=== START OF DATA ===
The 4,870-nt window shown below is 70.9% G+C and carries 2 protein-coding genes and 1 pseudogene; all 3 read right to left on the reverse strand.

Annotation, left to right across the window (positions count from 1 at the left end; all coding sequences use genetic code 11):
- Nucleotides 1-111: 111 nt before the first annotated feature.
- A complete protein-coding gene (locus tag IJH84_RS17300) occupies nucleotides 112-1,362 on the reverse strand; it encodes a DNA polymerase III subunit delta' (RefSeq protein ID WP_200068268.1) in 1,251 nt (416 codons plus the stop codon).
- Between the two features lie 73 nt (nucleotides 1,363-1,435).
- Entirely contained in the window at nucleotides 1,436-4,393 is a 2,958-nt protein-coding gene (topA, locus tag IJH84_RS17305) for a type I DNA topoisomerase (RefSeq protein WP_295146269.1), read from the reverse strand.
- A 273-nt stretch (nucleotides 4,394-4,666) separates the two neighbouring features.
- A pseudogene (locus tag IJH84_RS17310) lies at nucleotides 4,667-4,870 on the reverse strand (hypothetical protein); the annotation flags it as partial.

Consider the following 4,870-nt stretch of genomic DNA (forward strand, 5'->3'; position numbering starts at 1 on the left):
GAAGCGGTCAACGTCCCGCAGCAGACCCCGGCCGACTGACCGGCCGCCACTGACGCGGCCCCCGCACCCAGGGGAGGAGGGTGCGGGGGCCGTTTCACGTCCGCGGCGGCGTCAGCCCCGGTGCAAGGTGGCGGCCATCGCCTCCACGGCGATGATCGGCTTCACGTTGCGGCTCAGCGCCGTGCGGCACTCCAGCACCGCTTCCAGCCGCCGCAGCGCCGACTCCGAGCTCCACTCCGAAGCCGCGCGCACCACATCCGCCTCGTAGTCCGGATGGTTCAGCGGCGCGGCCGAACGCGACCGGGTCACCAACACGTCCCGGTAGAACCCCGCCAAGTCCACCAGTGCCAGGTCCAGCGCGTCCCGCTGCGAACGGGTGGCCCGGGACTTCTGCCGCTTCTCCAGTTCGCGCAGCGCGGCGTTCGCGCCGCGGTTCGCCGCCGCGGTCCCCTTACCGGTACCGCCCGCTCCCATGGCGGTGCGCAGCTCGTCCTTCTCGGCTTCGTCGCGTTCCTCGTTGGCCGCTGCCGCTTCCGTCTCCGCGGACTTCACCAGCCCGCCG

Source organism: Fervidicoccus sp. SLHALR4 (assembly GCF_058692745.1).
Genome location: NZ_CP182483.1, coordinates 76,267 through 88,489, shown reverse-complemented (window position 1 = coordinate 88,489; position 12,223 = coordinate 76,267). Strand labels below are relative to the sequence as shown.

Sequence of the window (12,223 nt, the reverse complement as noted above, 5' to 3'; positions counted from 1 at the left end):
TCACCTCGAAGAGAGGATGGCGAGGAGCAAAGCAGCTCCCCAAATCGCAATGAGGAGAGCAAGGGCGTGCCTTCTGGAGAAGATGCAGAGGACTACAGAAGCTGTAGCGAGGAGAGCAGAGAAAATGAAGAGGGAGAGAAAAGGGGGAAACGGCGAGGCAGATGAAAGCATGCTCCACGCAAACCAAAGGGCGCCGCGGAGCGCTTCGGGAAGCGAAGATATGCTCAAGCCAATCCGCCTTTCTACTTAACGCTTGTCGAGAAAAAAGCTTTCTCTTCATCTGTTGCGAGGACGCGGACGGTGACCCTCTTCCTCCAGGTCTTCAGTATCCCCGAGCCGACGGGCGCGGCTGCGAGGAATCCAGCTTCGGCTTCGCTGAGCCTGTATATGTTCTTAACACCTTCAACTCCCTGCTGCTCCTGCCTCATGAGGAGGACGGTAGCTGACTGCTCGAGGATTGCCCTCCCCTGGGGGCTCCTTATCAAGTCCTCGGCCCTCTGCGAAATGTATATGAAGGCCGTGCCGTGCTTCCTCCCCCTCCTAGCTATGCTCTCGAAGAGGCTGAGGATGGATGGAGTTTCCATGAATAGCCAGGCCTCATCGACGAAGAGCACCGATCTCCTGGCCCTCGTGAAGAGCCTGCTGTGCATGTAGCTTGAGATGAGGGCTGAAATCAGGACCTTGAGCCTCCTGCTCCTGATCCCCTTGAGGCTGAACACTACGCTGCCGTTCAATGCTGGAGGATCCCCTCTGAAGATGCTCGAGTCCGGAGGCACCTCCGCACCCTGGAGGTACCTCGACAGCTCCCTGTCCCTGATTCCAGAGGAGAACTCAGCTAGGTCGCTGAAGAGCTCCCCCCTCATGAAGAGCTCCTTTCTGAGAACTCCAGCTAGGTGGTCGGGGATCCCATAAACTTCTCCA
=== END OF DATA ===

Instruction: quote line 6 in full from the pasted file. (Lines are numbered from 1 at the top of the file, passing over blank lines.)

- Entirely contained in the window at nucleotides 1,436-4,393 is a 2,958-nt protein-coding gene (topA, locus tag IJH84_RS17305) for a type I DNA topoisomerase (RefSeq protein WP_295146269.1), read from the reverse strand.